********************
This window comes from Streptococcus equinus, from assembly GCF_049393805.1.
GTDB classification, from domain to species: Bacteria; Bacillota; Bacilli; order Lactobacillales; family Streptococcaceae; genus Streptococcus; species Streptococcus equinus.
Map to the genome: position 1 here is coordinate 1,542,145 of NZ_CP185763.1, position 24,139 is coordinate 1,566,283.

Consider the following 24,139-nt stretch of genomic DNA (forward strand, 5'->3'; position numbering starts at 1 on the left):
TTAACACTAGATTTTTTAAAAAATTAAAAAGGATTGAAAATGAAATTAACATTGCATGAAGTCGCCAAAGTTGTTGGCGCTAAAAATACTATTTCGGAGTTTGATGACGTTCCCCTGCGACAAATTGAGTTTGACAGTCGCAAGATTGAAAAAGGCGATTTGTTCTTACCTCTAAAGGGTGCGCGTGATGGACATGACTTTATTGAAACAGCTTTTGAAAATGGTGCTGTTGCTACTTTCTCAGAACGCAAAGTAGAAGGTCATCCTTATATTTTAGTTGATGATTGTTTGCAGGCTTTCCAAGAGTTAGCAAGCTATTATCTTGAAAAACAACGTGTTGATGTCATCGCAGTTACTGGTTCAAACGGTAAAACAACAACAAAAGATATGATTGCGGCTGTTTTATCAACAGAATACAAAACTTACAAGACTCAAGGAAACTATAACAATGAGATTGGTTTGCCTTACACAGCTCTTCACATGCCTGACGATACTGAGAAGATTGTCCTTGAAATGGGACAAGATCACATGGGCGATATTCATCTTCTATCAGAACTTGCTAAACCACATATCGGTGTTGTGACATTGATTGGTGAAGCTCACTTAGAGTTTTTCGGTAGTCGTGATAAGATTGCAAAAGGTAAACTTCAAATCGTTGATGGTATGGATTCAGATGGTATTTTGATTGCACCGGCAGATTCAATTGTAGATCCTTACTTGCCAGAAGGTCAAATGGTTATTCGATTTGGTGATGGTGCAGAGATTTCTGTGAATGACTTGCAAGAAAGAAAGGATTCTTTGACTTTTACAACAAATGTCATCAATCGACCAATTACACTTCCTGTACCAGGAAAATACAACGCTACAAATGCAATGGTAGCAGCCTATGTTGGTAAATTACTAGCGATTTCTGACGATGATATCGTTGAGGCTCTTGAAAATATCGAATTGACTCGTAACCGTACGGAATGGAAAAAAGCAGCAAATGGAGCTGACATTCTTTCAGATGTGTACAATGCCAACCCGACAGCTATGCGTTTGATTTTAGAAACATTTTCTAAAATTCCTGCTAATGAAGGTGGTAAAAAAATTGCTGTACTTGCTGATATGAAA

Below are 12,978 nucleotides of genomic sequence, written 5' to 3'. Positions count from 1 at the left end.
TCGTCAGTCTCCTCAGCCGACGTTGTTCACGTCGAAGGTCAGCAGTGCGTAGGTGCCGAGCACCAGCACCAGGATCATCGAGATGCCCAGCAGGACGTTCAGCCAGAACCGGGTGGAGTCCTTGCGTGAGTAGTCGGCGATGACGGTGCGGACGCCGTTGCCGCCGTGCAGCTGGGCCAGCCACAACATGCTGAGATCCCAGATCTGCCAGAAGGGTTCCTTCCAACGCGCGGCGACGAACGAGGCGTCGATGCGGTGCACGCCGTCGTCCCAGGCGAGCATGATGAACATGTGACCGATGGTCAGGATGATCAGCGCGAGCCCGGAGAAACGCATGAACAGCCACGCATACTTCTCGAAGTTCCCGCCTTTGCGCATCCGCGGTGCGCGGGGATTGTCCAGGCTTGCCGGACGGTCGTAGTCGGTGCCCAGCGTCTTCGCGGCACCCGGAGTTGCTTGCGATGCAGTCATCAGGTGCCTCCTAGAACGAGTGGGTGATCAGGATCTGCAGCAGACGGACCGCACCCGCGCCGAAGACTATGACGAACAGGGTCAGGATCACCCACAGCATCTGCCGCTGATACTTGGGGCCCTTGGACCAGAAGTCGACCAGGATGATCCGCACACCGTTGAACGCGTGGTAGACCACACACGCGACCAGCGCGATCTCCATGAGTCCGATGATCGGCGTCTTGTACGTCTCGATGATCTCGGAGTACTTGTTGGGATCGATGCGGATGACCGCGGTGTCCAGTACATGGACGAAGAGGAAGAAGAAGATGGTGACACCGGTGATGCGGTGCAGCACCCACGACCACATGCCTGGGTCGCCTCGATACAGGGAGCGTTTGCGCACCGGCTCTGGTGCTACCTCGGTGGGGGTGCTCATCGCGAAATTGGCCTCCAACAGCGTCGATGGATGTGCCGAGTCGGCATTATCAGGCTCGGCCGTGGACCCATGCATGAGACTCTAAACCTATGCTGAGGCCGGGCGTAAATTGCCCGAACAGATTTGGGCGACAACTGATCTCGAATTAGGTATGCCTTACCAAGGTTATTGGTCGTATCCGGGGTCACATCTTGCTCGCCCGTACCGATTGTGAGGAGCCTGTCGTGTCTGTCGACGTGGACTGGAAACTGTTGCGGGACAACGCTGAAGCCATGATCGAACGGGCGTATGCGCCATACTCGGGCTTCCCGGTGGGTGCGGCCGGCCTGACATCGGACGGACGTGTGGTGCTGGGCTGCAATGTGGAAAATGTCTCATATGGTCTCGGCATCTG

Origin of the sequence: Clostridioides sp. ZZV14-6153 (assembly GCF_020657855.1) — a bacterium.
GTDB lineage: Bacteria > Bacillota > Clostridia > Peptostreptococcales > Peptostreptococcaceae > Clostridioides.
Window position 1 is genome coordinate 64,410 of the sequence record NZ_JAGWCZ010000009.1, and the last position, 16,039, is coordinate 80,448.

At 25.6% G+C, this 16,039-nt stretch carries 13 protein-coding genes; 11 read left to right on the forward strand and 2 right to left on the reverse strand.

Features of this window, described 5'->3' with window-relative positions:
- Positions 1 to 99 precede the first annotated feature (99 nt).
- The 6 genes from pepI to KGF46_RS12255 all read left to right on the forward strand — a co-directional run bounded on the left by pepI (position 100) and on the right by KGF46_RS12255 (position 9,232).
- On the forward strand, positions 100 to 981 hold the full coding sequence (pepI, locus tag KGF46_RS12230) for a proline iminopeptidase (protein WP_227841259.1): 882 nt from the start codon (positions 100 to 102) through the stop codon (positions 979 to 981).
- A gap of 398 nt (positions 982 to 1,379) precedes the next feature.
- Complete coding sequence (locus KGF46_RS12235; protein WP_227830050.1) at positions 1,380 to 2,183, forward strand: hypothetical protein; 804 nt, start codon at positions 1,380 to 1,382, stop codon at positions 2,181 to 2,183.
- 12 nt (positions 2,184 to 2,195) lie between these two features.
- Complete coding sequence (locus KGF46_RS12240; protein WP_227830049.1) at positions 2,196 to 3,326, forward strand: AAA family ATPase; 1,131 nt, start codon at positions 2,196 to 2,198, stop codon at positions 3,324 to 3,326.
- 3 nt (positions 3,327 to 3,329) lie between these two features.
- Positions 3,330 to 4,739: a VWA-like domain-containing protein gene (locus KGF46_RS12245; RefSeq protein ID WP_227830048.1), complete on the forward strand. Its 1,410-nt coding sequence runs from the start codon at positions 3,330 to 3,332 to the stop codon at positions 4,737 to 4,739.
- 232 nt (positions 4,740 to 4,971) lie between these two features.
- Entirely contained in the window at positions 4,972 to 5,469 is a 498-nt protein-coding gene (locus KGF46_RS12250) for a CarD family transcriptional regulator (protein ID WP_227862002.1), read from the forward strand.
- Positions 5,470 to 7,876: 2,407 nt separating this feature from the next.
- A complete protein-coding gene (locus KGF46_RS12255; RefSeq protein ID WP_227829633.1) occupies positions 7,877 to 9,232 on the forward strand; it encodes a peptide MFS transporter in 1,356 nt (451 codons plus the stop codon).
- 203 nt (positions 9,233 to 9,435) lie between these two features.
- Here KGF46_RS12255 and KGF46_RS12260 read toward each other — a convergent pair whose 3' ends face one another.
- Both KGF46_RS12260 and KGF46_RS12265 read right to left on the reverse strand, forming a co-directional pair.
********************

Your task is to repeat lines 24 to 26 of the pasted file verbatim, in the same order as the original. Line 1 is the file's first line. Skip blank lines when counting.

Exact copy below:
- Positions 5,470 to 7,876: 2,407 nt separating this feature from the next.
- A complete protein-coding gene (locus KGF46_RS12255; RefSeq protein ID WP_227829633.1) occupies positions 7,877 to 9,232 on the forward strand; it encodes a peptide MFS transporter in 1,356 nt (451 codons plus the stop codon).
- 203 nt (positions 9,233 to 9,435) lie between these two features.